The growing national debt demands immediate attention and real solutions from America’s elected leadership.
That was the message delivered yesterday by a group of young Americans at a press conference with House Budget Committee Chairman Paul Ryan (R-WI) and Representative Cathy McMorris Rodgers (R-WA).
“The greatest dysfunction of all is the fact that these young people standing here are facing a diminished future, no matter how you slice it,” said Ryan. “This isn’t a Republican issue. It’s not a Democrat issue. It’s a math issue.”
“Sixteen trillion dollars is a huge number, and individually, if you do the math, each of us are over a hundred thousand dollars in debt,” said Sohaani Perera, an attendee from College Park,Maryland.
“I’ve never even seen that much money in my life, and the idea of being that much in debt for something I’m not even responsible for – I feel penalized, and so does the rest of my generation,” she said.
Representatives Adam Kinzinger (R-IL) and Aaron Schock (R-IL) also spoke at the press conference, which was sponsored by the House Republican Conference, chaired by McMorris Rogers.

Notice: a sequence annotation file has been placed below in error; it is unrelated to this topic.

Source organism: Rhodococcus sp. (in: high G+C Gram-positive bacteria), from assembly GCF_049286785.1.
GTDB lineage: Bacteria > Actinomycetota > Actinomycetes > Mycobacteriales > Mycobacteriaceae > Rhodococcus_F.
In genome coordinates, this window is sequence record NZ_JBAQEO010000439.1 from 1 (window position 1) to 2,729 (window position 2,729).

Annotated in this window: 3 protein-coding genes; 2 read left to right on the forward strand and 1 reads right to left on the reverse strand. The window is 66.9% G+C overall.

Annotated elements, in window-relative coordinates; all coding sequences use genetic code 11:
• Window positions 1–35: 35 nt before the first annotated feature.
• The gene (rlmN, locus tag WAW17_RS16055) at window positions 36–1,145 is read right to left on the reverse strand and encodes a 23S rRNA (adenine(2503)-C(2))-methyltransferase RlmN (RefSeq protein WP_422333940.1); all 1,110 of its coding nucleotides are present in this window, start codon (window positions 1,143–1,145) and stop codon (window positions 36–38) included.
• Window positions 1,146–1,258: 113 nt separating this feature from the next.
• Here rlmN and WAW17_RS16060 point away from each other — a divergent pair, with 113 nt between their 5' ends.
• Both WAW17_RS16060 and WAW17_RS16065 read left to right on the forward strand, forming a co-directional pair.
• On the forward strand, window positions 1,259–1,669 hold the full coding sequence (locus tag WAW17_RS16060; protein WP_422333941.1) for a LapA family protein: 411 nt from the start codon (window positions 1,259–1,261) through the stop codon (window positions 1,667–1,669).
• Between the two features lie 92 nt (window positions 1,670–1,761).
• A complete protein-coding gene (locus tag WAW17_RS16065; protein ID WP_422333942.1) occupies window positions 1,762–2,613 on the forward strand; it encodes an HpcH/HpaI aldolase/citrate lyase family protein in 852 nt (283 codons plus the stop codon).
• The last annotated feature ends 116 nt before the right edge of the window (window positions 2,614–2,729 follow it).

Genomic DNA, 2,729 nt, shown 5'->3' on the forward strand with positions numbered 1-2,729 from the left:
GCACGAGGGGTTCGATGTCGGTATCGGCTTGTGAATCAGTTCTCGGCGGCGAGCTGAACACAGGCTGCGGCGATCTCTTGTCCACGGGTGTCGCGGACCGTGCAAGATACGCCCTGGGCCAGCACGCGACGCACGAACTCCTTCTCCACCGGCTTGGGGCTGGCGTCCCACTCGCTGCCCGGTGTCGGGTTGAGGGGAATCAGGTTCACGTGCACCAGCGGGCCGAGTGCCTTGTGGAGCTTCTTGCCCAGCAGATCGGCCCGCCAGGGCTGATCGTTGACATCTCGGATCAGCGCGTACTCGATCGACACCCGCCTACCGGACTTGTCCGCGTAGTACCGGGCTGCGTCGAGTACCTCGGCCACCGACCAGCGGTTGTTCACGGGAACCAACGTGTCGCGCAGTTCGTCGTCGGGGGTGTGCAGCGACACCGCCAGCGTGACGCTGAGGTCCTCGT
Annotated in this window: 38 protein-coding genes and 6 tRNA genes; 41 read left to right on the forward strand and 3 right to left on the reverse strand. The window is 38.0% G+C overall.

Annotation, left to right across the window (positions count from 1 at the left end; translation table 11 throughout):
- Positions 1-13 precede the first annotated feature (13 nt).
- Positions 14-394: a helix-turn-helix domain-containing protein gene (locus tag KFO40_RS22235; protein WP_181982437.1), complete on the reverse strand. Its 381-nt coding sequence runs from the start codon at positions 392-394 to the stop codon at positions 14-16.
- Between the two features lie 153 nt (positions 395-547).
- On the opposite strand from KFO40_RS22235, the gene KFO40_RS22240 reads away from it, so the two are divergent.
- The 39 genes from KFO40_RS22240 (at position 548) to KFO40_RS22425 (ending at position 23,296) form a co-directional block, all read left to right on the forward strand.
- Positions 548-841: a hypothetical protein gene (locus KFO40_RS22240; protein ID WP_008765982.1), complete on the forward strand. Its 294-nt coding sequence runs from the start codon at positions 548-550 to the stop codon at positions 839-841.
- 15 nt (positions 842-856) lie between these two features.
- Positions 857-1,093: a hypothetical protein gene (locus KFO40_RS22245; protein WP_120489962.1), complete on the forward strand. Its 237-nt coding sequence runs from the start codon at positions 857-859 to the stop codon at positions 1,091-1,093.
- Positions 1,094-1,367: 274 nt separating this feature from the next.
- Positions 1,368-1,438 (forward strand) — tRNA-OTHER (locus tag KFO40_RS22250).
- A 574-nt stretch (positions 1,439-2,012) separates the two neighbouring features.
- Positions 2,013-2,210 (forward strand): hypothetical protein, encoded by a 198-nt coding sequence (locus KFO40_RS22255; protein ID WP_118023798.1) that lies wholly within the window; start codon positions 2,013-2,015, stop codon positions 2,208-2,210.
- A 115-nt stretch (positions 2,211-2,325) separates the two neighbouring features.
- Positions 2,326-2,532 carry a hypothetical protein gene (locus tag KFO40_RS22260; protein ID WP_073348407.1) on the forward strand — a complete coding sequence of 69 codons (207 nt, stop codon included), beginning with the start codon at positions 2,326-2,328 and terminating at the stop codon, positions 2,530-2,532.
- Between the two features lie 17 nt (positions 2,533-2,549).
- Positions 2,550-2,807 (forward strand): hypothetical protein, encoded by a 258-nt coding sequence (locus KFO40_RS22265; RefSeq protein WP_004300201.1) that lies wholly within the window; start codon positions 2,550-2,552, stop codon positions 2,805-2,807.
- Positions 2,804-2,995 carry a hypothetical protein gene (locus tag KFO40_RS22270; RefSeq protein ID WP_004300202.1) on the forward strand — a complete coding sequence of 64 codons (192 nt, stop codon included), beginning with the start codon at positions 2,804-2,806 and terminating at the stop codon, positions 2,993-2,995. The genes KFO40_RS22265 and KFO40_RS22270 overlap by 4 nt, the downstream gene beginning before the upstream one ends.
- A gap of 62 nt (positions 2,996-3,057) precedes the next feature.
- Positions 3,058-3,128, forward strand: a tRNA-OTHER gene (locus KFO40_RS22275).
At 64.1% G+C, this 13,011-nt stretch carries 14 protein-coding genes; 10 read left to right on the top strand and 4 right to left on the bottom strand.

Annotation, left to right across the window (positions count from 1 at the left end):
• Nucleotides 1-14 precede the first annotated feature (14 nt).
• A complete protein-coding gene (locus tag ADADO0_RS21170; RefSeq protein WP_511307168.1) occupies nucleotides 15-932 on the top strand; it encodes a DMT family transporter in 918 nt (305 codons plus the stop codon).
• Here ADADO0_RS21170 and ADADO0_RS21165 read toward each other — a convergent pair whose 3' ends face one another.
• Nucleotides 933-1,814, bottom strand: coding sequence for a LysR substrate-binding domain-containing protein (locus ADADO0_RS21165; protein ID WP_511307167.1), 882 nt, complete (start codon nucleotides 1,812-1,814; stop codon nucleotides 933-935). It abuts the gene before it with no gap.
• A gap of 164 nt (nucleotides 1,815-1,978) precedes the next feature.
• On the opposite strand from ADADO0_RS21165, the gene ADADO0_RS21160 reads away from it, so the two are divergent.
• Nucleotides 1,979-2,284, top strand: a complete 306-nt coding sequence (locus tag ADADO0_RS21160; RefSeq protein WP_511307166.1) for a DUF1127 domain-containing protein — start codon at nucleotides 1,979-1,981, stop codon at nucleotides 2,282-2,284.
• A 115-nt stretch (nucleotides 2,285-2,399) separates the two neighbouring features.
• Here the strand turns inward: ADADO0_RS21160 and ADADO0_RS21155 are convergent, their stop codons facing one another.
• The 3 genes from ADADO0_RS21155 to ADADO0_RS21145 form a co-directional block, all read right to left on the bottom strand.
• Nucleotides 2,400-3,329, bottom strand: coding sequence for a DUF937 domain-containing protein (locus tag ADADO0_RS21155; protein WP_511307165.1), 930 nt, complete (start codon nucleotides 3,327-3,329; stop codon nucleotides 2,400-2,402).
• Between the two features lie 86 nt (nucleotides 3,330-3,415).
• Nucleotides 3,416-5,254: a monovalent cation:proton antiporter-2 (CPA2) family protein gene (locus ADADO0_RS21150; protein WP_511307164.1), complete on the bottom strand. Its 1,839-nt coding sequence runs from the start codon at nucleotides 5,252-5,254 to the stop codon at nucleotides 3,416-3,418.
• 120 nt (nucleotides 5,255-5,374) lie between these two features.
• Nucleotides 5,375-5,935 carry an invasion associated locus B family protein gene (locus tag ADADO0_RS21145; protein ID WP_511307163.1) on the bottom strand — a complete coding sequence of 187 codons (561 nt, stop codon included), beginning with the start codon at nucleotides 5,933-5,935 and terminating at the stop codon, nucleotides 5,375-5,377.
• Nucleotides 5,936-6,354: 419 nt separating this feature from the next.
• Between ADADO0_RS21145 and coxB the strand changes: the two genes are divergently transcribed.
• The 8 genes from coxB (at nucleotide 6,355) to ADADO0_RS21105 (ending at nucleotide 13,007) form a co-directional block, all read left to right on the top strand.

“I think it’s unfair of us now to ask that once [young people] become—once they have families, once they’re out in the workplace, that we ask them to bear the national debt because of our out-of-control spending,” said Kinzinger.
Other students worried about whether or not the entitlements they are paying for would be there when they retired.
“My other concerns are that when I do reach the age where I will be able to collect Medicare and Medicaid, that it’s not going to be there,” said Katelyn Williams of Hempstead, New York.
That’s right. Without real reforms, these programs will not be there for these students. They must be reformed.
The debt issue is one of basic responsibility, said John Pendleton ofRichmond,Virginia.
“I feel like I’ve been fiscally responsibly in saving money, so I expect the government to do the same,” he said.